24. Lynne, Please don’t try to pick a fight here. He thinks the Embassy is involved in providing assistance to the Panama Government because I said so based on previous warden meetings at the Embassy.

    I want no personal attacks to distract from the problem either.

  25. Don Ray, I definitely didn’t intend to start a fight, only that I am unaware of any measures the embassy has taken to help with the crime problem here.

    Please inform me, if I need to be corrected.

  26. How many wardens are there in Chiriqui? Does everyone know who their warden is? (Hint, if you don’t live in David, Don Ray is not your warden.)

    A good first step would be to contact your warden and have him/her communicate your concerns to the embassy. Getting ALL the wardens involved would send a stronger message than just having Don Ray carry the whole load himself. He already has a full plate now.

    And again, flood the websites hyping Panama as a safe tourist, retirement destination with the truth. If you adversely affect tourism, I can guarantee the government will take action.

  27. I am glad I am old and my husband older and can’t deal with what is happening to all of us. . I can’t believe what we are dealing with, with resolutions not on the table UP FRONT. Whether in the US or anywhere else, we lost the love and life we had in the past as I am 73 and my husband is 80 and dying. In the past 10 yrs., all is going nuts. I can’t even get my husband back to the US for care. What is in store for everyone?

  28. We all want to see less crime.
    In my prior post, I applauded the report by Don Ray that the US Embassy was offering advice/help.

    On the other hand, my point was directed towards posters who seemed to think that America has a society with so little crime that the US somehow has demonstrated expertise, compared to other countries. Crime stats are poor and reflect reporting and definition differences and what is or is not a crime in different countries. I did find an overall up-to-date crime ranking, but there are lots of other ways of slicing and dicing the data: http://www.numbeo.com/crime/rankings_by_country.jsp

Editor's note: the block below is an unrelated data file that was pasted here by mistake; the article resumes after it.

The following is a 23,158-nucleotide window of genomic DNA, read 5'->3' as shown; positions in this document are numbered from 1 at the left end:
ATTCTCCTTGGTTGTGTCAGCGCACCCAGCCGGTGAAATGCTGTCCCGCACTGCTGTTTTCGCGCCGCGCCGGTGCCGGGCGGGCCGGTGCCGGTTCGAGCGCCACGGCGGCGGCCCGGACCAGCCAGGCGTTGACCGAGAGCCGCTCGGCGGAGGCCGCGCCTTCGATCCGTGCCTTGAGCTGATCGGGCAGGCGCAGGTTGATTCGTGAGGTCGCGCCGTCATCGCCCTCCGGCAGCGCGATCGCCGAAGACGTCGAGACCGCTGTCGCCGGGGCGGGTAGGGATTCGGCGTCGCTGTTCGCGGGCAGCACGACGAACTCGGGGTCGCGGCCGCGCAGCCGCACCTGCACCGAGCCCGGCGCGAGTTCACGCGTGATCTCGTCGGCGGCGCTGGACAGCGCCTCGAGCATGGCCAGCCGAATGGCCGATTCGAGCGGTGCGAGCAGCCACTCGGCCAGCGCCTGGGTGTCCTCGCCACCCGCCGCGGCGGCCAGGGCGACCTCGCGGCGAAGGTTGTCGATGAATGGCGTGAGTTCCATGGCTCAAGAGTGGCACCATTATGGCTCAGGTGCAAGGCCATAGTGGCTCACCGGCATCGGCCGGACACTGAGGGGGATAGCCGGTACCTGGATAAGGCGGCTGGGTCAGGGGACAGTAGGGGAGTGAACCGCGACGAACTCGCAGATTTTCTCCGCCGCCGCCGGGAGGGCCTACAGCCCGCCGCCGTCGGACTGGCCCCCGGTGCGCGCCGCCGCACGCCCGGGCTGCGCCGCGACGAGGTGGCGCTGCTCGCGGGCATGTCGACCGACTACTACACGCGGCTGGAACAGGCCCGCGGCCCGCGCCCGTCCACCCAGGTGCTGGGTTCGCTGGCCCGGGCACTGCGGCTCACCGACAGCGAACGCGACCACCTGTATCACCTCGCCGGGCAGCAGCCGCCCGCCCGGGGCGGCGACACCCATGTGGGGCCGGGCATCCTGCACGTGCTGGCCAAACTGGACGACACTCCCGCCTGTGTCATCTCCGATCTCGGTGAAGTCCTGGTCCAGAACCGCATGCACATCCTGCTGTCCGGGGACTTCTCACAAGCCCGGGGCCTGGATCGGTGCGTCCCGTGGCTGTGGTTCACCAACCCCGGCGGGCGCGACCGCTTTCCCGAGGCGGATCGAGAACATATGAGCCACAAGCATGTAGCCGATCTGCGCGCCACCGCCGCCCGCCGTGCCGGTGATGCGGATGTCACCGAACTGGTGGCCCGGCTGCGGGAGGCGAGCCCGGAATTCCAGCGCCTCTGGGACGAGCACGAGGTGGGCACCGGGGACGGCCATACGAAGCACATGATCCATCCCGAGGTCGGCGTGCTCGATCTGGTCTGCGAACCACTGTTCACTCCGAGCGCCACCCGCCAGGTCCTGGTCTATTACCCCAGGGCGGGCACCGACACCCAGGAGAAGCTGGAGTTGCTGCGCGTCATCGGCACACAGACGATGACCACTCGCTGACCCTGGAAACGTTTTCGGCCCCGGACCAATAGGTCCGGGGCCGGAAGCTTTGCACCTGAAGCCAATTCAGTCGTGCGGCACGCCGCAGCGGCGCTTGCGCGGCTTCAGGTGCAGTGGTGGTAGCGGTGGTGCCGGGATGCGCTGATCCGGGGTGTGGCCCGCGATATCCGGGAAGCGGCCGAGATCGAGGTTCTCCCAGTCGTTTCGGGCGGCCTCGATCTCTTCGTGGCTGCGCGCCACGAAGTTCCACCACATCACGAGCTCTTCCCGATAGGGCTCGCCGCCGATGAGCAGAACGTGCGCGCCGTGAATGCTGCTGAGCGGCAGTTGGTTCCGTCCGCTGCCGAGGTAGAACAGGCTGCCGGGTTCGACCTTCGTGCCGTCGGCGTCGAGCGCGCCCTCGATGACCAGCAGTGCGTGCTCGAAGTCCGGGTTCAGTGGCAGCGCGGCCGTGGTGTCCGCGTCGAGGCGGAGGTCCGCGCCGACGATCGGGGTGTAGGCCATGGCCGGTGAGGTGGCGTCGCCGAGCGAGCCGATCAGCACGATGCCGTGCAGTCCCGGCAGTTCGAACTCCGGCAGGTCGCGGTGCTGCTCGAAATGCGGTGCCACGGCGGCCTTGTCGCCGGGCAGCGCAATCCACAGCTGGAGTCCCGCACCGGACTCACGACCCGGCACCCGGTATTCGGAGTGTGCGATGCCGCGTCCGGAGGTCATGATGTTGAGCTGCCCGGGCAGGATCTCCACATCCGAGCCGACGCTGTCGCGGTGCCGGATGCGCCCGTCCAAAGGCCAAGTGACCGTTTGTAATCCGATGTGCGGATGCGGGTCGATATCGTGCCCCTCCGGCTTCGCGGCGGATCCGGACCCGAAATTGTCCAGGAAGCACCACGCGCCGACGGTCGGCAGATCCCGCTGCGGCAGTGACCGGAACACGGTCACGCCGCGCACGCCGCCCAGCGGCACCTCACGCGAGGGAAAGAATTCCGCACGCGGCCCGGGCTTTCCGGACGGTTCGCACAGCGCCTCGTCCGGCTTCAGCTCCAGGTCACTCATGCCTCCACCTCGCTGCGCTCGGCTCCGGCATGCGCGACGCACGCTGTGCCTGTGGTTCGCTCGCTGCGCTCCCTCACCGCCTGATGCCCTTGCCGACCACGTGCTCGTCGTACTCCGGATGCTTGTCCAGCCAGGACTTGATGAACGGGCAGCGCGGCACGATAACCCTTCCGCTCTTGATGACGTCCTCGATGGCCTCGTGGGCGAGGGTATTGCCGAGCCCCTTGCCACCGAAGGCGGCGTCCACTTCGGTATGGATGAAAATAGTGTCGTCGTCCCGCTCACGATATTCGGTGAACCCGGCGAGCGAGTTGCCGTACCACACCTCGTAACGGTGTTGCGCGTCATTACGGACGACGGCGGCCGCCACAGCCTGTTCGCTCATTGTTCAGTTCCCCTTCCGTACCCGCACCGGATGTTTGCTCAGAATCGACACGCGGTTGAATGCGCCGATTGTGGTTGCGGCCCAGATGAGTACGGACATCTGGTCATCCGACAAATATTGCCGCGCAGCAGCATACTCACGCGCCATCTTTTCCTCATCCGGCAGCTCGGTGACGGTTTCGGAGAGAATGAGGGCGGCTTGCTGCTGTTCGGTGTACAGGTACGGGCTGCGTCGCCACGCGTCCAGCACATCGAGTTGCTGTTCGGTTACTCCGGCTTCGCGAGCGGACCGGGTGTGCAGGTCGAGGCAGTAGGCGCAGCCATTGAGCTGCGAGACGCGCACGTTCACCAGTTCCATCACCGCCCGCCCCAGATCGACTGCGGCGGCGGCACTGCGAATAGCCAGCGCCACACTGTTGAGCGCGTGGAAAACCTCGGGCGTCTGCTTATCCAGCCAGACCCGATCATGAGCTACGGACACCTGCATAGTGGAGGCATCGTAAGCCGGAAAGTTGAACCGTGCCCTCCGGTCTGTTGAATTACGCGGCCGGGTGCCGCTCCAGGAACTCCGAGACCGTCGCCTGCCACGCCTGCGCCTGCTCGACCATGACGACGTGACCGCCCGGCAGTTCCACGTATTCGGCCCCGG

Gang membership per se and who robs and beats and possibly shoots a victim is less important than that it occurs. Whatever the rate, it is always better if it can be lower.

    When I first visited Panama in 2007, one of the things I noticed is that so many homes had the windows and door and patios being barred. I also noticed all the armed guards at banks and other places. I did not need to search crime statistics on the web to know that, compared to where I lived at the time, moving to Panama was moving to somewhere that people did not feel as safe. Any new visitor with their eyes open can see this.

    Crime tends to be tied up in culture and socioeconomic status. My information suggests that the Govt. of Panama is addressing this with their anti-gang programs that is focused on either getting gang members jobs or jail cells. Lots more needs to be done, including change the rules on getting dangerous juveniles off the street, more to protect the population from them than to rehabilitate them, given that jail and reform school teach crime as much as deter it.

    It take time to change a culture and make crime, especially theft and violence, less ‘normal’.

  29. You are correct. Allan. That is a very good point to raise.

    I am continually amazed by people wanting to come here and then complaining about not being able to find a house without bars on the windows.

    No better way of saying to prospective thieves “choose this house”.

    At the current time I think Panama’s initial entrance into gang conversion has been closer to PC. With any program like this there are major expenses and Panama is still one that is very paper driven.The computer age is in its infancy here. That is easily seen when you look at the files of criminal cases.

    The exception is smart phones. I think average is about two per person. The word WhatsApp is most spoken application in Panama.